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Summing a Dynamic Range

Summing a Dynamic Range

Especially at this time of year, as accountants, we often want to sum data for a period of time, e.g. sales for the last quarter, year to date costs and rolling budgets / forecasts.  When we create these calculations “statically”, i.e. the range is specified explicitly.

For example, we might have something like the following example:

Here, we have created a static formula for the year to date sales using the calculation

=SUM(F4:J4)

 

Next month, we would have to update this to

We can’t simply sum the range in case other users populate row 4 with forecast estimates, etc.  There is an alternative, and I thought I would go up to date and use Excel 365’s XLOOKUP function.

As a reminder, XLOOKUP has the following syntax:

XLOOKUP(lookup_value, lookup_vector, results_array, [if_not_found], [match_mode], [search_mode])

 

This function seeks out a lookup_value in the lookup_vector and returns the corresponding value in the results_array.  It may seem complex, but most of the time you will only require the first three arguments:

  • lookup_value: this is required and defines what value you want to look up
  • lookup_vector: this reference is required and is the row or column of data you are referencing to look up lookup_value
  • results_array: this is where the corresponding item is you wish to return and is also required (even if it is the same as lookup_vector).  This does not have to be a vector (i.e. one row or one column of cells): it may be an array (with at least two rows and at least two columns of cells).  The only stipulation is that the number of rows / columns must equal the number of rows / columns in the column / row vector – but more on that later.

For the record, the remaining arguments are:

  • if_not_found: this optional argument allows you to replace the usual return of #N/A with something more informative like an alternative formula, text or a value
  • match_mode: this argument is optional.  There are four choices:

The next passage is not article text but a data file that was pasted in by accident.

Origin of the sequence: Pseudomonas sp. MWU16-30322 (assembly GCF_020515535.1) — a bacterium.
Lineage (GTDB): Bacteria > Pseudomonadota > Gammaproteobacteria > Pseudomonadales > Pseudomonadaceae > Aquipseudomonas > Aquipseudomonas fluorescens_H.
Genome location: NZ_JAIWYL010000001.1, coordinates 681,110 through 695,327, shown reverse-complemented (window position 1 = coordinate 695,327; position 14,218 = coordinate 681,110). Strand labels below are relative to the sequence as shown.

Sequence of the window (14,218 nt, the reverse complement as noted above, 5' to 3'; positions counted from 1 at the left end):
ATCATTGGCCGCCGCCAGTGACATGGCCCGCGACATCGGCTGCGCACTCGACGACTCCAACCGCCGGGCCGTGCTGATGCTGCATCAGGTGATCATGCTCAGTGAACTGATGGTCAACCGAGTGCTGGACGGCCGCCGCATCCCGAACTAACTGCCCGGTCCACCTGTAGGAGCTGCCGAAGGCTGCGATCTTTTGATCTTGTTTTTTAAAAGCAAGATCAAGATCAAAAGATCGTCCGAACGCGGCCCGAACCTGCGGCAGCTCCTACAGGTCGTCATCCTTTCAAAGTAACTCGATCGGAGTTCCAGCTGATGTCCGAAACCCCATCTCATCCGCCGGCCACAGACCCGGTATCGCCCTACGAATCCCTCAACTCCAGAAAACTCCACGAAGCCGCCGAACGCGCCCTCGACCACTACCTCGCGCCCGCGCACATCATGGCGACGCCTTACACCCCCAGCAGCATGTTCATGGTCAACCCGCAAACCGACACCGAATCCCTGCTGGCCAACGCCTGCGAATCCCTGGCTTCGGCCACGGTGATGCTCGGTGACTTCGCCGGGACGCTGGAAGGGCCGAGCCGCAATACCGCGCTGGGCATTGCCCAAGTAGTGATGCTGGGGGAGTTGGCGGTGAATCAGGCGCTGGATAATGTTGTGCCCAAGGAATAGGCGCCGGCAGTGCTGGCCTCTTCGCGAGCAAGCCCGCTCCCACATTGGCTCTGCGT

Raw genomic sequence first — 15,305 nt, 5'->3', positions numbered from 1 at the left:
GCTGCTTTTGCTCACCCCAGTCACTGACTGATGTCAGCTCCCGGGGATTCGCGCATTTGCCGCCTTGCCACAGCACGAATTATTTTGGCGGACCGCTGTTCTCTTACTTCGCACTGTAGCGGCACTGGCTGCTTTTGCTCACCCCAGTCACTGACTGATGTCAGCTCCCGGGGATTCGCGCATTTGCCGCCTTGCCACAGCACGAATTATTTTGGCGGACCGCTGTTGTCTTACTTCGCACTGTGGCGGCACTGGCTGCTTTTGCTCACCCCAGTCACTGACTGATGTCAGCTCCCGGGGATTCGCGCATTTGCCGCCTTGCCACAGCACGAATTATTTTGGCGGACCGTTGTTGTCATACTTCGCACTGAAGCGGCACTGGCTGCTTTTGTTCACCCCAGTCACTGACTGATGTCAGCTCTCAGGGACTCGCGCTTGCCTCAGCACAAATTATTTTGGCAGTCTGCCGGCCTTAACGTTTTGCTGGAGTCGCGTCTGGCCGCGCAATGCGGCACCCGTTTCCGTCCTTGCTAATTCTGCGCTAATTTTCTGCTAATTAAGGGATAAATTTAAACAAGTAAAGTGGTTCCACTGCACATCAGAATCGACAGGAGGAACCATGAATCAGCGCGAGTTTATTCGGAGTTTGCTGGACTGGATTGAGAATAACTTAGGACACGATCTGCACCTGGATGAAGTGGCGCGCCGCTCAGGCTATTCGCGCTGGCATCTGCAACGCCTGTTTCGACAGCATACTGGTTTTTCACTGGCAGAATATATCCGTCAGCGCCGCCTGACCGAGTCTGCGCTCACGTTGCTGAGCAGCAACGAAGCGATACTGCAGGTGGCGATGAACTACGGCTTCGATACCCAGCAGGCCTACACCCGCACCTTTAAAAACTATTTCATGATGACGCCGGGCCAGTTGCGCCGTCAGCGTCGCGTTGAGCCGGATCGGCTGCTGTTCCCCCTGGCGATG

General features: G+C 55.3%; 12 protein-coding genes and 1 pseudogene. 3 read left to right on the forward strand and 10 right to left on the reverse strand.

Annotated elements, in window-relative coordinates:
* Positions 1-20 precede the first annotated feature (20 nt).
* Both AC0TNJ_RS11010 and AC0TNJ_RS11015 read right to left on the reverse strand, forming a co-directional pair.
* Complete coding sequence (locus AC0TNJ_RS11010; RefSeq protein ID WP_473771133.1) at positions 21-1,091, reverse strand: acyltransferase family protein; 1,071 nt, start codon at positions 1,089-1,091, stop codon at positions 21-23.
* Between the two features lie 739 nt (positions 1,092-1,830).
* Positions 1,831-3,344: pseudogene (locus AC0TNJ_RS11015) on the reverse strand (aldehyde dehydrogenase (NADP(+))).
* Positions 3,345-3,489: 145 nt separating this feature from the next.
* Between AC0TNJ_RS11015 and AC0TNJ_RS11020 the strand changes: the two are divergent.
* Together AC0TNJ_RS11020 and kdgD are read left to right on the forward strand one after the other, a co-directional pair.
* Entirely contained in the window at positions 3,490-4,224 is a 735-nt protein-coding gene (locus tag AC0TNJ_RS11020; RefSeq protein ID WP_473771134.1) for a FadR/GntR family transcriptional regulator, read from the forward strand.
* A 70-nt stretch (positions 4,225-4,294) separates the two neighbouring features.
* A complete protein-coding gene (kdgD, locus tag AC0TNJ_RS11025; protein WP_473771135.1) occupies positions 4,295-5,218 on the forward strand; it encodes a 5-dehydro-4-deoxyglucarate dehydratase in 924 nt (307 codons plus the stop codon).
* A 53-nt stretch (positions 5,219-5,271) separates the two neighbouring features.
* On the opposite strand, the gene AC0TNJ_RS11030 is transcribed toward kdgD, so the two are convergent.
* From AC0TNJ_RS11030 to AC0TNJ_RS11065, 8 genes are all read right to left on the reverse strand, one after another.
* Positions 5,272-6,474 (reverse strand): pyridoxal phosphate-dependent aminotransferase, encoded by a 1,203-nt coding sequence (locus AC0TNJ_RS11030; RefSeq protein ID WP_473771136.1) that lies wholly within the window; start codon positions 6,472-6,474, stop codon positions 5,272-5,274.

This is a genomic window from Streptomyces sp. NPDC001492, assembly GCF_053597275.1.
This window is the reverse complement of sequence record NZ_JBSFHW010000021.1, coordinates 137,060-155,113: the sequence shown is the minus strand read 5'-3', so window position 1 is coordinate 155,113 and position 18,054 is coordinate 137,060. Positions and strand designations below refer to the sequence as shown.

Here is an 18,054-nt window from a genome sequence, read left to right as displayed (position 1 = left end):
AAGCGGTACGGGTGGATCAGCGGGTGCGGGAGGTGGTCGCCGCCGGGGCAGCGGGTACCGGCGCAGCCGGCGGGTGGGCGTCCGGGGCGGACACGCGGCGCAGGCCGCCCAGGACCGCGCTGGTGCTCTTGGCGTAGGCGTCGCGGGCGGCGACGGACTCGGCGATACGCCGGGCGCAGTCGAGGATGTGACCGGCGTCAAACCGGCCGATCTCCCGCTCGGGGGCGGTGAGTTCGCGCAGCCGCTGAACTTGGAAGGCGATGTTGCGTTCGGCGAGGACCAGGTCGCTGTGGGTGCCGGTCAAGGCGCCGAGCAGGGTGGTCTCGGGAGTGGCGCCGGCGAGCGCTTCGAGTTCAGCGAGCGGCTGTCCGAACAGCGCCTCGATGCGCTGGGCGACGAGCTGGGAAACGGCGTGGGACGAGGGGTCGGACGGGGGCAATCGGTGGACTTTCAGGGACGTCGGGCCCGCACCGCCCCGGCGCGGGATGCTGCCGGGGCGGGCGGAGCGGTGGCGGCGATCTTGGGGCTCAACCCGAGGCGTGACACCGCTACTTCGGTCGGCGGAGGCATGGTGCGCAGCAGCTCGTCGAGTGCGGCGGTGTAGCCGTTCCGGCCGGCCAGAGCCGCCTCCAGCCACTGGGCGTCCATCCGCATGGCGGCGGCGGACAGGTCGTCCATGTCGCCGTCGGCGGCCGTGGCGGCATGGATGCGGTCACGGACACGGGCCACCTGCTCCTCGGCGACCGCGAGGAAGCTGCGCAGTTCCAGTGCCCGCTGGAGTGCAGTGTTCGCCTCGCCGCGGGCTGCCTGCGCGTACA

• 0: exact match (default)
    • -1: exact match or else the largest value less than or equal to lookup_value
    • 1: exact match or else smallest value greater than or equal to lookup_value
    • 2: wildcard match.  You should use the special character ? to match any character and * to match any run of characters.

What’s impressive, though, is that for certain selections of the final argument (search_mode), you don’t need to put your data in alphanumerical order!  As far as I am aware, this is a first for Excel

  • search_mode: this argument is also optional.  There are again four choices:

    • 1: search first to last (default)
    • -1: search last to first
    • 2: what is known as a binary search, first to last (requires lookup_vector to be sorted).  Just so you know, a binary search is a search algorithm that finds the position of a target value within a sorted array.  A binary search compares the target value to the middle element of the array.  If they are not equal, the half in which the target cannot lie is eliminated and the search continues on the remaining half, again taking the middle element to compare to the target value, and repeating this until the target value is found
    • -2: another binary search, this time last to first (and again, this requires lookup_vector to be sorted).     

Let’s have a look at XLOOKUP versus everyone’s favourite function (except me!), VLOOKUP:

You can clearly see the XLOOKUP function is shorter:

=XLOOKUP(H52,F41:F47,G41:G47)

 

Only the first three arguments are needed, whereas VLOOKUP requires both a fourth argument, and, for full flexibility, the COLUMNS function as well.  XLOOKUP will automatically update if rows / columns are inserted or deleted.  It’s just simpler.

We can use this to specify the start and end of our sum range as follows.  Consider the following example:

The formula is “simply”

=SUM(XLOOKUP(G18,H12:S12,H13:S13):XLOOKUP(G19,H12:S12,H13:S13))

 

This is just two XLOOKUP functions joined together within a SUM function, specifying the start and end of the range.  Indeed, if the First Date is after the Second Date it will still work.  The SUM function is not precious and will work in “reverse order” too.

The dates may be varied and the summation updates both automatically and correctly, viz.

Simple!

 

Word to the wise

For those who are getting upset at this point because they don’t have access to Excel 365 and / or the XLOOKUP function, do not despair.  The old faithful INDEX(MATCH) combo still works.  It’s just clunkier:

=SUM(INDEX(H13:S13,MATCH(G18,H12:S12,0)):INDEX(H13:S13,MATCH(G19,H12:S12,0)))

 

Lovely!  Until next time…

 

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